10 YOU-recommended books to add to your reading list

Ahead of World Book Day on 1st March, get some inspiration for your reading list with the YOU team’s current favourites…

Little Fires Everywhere by Celeste Ng

Selected by: Miranda Thompson, Commissioning Editor

I spotted this New York Times bestseller on all sorts of must-read lists at the end of 2017 and immediately reserved it at my local library – and after 24 other readers, it’s finally mine! It’s a story of two families in Cleveland, Ohio that’s carried along with a whodunnit plot line (hence the title, which refers to an arsonist), but the real focus is on the many differing shapes that motherhood can take.

The Goldfinch by Donna Tartt

Selected by: Alice Robertson, Beauty Assistant

I chose this because I loved The Secret History, also by Donna Tartt. It’s the story of a young boy who survives a terrorist bombing at a gallery, but his art-obsessed mother dies. He steals a picture of a goldfinch from the gallery (a picture his mother was particularly fond of) and keeps it for years as he grows up and descends into a life of crime.

The Vanity Fair Diaries: 1983-1992 by Tina Brown

Selected by: Acting Fashion Editor Emily Dawes

Tina Brown is a powerhouse of the media industry and one of the women inspiring me most at the moment! These diaries cover her time as editor of Tatler, moving to New York to re-launch Vanity Fair and going on to edit The New Yorker, all whilst balancing a marriage, motherhood and transatlantic life. It really encapsulates the energy and buzz of working in magazines in the 80’s and her work ethic and passion is something to look up to.

The Blind Assassin by Margaret Atwood

Selected by: Chief sub-editor Cath Sheargold

I read The Handmaid’s Tale and Alias Grace (both by Atwood) years ago – and the recent TV series made me want to revisit her. I’d forgotten how breathtakingly eloquent her prose is. It’s the story of two sisters from a once-wealthy Canadian family, brought to its knees by the Great Depression. Love, intrigue, betrayal – it has all the elements for an epic read.

The Cows by Dawn O’Porter

Selected by: Eleanor Jones, Digital Editor

I read Dawn’s YA book Paper Aeroplanes years ago, and now I’m finally getting around to her first adult novel, published in 2017. It’s an easy, entertaining read about three women from totally different worlds, and how they judge each other in the digital age – Dawn cleverly presents some poignant truths about their roles and relationships (both with men and each other) throughout. Pick it up if you’re in the mood for something quick, but still smart and funny.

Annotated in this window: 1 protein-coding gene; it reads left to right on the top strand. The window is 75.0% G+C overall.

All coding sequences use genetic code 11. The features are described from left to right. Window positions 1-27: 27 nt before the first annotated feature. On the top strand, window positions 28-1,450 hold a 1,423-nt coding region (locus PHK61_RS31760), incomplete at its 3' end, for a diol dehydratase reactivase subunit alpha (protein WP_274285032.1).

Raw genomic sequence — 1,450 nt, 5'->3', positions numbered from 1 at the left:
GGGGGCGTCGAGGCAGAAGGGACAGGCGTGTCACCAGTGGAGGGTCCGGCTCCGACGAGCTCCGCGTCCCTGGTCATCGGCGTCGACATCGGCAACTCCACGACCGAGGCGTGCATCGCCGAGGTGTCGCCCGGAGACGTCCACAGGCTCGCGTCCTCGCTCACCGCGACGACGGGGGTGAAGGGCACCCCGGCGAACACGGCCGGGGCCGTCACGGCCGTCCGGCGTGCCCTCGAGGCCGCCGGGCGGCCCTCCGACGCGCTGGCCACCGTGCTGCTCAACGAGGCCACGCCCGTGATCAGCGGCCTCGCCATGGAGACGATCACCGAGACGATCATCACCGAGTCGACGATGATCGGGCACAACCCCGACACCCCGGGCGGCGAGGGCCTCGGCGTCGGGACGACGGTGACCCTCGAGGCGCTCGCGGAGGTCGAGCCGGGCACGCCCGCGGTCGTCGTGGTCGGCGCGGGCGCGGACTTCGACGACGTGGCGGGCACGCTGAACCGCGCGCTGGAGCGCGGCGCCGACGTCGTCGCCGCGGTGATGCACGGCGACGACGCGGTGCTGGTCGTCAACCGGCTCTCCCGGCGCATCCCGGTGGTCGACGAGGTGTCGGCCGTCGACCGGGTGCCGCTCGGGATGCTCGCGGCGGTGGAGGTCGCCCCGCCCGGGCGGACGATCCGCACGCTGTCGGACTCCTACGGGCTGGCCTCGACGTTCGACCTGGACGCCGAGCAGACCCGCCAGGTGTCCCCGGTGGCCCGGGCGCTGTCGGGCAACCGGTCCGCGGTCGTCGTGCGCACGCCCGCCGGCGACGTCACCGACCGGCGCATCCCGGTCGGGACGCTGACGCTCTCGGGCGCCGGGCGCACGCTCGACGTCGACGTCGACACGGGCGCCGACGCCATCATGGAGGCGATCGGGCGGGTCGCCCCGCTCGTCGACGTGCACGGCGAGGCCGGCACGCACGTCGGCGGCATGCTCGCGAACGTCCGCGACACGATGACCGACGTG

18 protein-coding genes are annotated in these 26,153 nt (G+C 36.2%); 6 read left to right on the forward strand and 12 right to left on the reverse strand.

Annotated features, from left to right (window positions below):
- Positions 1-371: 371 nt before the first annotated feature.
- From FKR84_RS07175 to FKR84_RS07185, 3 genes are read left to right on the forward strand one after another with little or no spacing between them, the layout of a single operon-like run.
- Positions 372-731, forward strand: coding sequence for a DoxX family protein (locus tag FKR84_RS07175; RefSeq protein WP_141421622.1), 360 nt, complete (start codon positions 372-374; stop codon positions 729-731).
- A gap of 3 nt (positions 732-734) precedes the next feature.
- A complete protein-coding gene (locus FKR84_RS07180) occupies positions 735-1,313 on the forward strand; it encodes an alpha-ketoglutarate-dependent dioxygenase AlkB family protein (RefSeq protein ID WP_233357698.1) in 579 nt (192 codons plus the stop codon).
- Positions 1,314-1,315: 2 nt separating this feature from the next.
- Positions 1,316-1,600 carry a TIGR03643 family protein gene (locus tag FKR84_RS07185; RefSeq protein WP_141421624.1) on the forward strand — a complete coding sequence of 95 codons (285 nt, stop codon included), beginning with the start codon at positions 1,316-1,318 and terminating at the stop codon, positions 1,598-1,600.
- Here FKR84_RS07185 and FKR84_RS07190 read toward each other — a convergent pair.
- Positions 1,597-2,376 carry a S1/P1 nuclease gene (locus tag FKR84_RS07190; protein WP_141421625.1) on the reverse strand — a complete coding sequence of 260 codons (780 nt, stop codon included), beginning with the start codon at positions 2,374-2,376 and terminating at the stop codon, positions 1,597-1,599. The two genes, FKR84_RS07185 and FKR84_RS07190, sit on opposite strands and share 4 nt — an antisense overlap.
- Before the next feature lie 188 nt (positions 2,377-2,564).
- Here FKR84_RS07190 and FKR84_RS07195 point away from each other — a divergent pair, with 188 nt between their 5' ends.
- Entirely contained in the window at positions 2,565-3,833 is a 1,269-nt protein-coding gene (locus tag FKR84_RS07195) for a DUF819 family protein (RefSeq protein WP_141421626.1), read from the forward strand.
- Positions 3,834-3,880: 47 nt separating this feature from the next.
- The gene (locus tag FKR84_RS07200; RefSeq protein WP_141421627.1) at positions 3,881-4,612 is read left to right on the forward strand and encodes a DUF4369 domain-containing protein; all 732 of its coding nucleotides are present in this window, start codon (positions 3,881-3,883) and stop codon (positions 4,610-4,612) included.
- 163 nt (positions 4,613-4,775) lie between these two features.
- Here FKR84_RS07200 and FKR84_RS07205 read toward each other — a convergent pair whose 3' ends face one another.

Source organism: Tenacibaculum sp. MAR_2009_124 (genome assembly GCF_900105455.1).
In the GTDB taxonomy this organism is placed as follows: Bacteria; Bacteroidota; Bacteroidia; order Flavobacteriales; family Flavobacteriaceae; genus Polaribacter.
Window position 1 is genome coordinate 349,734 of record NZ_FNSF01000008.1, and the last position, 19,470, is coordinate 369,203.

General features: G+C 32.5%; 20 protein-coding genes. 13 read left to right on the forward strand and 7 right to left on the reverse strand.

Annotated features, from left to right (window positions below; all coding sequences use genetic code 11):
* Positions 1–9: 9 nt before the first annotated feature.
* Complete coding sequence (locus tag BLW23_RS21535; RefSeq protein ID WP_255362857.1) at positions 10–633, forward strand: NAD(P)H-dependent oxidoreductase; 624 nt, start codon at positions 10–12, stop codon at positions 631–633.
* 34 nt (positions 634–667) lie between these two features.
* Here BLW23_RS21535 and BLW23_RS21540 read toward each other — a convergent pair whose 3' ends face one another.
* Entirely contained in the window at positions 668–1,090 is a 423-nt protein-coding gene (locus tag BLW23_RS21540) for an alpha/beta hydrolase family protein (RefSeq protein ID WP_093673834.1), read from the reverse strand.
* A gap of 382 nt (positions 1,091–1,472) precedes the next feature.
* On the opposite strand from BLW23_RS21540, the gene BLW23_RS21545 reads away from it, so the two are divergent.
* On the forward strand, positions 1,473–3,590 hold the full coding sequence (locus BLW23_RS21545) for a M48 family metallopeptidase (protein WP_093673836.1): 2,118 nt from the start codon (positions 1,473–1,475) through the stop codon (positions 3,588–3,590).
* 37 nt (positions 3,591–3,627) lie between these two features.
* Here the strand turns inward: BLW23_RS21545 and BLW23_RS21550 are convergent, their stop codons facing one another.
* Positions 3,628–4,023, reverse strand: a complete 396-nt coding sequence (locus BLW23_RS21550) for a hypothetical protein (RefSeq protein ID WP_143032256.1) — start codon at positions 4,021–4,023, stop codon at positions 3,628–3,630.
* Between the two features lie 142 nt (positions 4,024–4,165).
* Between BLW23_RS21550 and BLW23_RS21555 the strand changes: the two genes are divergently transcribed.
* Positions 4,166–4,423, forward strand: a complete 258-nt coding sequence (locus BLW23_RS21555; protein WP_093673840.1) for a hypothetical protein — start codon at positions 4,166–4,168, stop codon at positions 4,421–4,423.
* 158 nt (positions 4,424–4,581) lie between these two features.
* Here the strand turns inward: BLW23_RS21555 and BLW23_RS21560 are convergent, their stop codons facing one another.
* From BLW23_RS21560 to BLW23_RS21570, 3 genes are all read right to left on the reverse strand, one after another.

A Little Life by Hanya Yanagihara

Selected by: Lucy Coghlan, Bookings Editor

I’m re-reading this mighty tome after lending it to all my friends – or anyone who’ll listen! Set in New York, it follows the intertwining lives and friendships of four men. It’s completely harrowing at times but also insightful and uplifting – it’ll stay with you long after you’ve finished reading.

The Outer Circle by Ian Ridley

Selected by: Alex Ridley, Deputy Picture Editor

My dad has just published his first novel and I’m so proud – not least because I helped crowd fund it! I might be a bit biased but it’s a brilliant book that imagines an attack on a London Central Mosque following the Olympic Closing Ceremony and follows five characters caught up in the aftermath.

How to Stop Time by Matt Haig

Selected by: Hannah Hughes, Contributing Fashion Editor

This was a Christmas present from my book-mad brother-in-law (he actually organises the Manx Literary Festival on the Isle of Man). It’s amazing! Set in London’s East End, it’s about Tom, a man who’s been alive for centuries. As you follow him from the Globe to a comprehensive school in Hackney, you’ll gain a whole new respect for the capital – and remember how great it is.

The Innocent Wife by Amy Lloyd

Selected by: Susan Hope, Researcher

I like thrillers and this one caught my eye with the jacket description, ‘You’re in love with a man who is serving time for murder on Florida’s Death Row. Now you’re married to him. And he is free… But is he so innocent after all?’ The main character, Sam, has seen a documentary about Dennis’ case and has joined online forums discussing all the evidence against him.  She’s convinced he is innocent and she has been writing to him in prison. In the chapter I’m currently reading she has just flown from the UK to the States to visit him behind bars, where they have declared their love for each other…  It’s the author Amy Lloyd’s first novel and so far I’m gripped.

Happiness for Humans by PZ Reizen

Selected by: Rosalind Lowe, Assistant Editor

Happiness for Humans is a clever, heart-warming novel which addresses the niggle that – as we rely on Alexa or Google Assistant more and more – maybe increasingly sophisticated software will start controlling us rather than the other way round… But what if Artificial Intelligence were to use its increasing powers not for mischief but for match-making? 30-something singleton Jen forms a bond with a very complicated and innovative piece of software called Aiden but – even if he can infiltrate her online identity – can he develop enough emotional intelligence to suss out what will really make her happy? An easy, entertaining read (even if you will never look at your phone in quite the same way again…).

Compiled by Miranda Thompson